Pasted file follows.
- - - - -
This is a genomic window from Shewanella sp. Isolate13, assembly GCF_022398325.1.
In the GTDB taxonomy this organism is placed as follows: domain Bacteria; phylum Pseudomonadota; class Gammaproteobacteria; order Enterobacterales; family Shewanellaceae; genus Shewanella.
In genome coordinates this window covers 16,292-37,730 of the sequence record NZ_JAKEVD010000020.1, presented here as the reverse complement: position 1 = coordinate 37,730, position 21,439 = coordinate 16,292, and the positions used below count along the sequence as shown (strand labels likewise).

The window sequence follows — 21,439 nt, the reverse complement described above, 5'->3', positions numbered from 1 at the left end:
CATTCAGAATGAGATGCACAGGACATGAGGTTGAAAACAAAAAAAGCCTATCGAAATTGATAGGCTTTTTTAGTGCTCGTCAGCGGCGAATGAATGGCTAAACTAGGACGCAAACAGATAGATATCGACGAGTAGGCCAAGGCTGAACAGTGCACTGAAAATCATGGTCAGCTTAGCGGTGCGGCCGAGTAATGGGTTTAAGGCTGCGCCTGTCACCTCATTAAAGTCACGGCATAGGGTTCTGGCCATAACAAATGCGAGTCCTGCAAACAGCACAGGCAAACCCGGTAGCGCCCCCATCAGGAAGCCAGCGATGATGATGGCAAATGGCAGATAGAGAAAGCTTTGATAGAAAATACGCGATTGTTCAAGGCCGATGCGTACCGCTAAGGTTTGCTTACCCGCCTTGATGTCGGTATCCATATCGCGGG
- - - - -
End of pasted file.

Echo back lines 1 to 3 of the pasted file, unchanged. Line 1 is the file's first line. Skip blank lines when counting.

This is a genomic window from Shewanella sp. Isolate13, assembly GCF_022398325.1.
In the GTDB taxonomy this organism is placed as follows: domain Bacteria; phylum Pseudomonadota; class Gammaproteobacteria; order Enterobacterales; family Shewanellaceae; genus Shewanella.
In genome coordinates this window covers 16,292-37,730 of the sequence record NZ_JAKEVD010000020.1, presented here as the reverse complement: position 1 = coordinate 37,730, position 21,439 = coordinate 16,292, and the positions used below count along the sequence as shown (strand labels likewise).